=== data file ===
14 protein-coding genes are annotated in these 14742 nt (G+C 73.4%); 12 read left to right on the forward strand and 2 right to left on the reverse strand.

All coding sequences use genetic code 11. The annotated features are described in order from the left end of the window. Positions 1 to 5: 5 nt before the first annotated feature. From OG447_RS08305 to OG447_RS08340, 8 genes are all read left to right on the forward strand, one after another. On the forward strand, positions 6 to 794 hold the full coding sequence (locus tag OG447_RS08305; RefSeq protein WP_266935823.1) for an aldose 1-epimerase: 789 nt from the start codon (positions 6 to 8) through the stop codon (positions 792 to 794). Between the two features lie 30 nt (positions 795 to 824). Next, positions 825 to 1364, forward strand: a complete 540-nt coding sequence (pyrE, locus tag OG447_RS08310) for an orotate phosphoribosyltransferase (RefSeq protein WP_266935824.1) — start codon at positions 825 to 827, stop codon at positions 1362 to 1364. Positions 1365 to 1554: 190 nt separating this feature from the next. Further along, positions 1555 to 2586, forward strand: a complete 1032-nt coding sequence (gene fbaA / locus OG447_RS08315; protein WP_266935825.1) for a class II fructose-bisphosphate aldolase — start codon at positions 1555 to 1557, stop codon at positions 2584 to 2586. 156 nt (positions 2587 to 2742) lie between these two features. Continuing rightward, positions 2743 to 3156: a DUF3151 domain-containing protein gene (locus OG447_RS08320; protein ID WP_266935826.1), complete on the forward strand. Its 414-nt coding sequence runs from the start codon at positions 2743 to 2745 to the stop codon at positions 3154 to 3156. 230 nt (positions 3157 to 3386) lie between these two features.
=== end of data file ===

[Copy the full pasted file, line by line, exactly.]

14 protein-coding genes are annotated in these 14742 nt (G+C 73.4%); 12 read left to right on the forward strand and 2 right to left on the reverse strand.

All coding sequences use genetic code 11. The annotated features are described in order from the left end of the window. Positions 1 to 5: 5 nt before the first annotated feature. From OG447_RS08305 to OG447_RS08340, 8 genes are all read left to right on the forward strand, one after another. On the forward strand, positions 6 to 794 hold the full coding sequence (locus tag OG447_RS08305; RefSeq protein WP_266935823.1) for an aldose 1-epimerase: 789 nt from the start codon (positions 6 to 8) through the stop codon (positions 792 to 794). Between the two features lie 30 nt (positions 795 to 824). Next, positions 825 to 1364, forward strand: a complete 540-nt coding sequence (pyrE, locus tag OG447_RS08310) for an orotate phosphoribosyltransferase (RefSeq protein WP_266935824.1) — start codon at positions 825 to 827, stop codon at positions 1362 to 1364. Positions 1365 to 1554: 190 nt separating this feature from the next. Further along, positions 1555 to 2586, forward strand: a complete 1032-nt coding sequence (gene fbaA / locus OG447_RS08315; protein WP_266935825.1) for a class II fructose-bisphosphate aldolase — start codon at positions 1555 to 1557, stop codon at positions 2584 to 2586. 156 nt (positions 2587 to 2742) lie between these two features. Continuing rightward, positions 2743 to 3156: a DUF3151 domain-containing protein gene (locus OG447_RS08320; protein ID WP_266935826.1), complete on the forward strand. Its 414-nt coding sequence runs from the start codon at positions 2743 to 2745 to the stop codon at positions 3154 to 3156. 230 nt (positions 3157 to 3386) lie between these two features.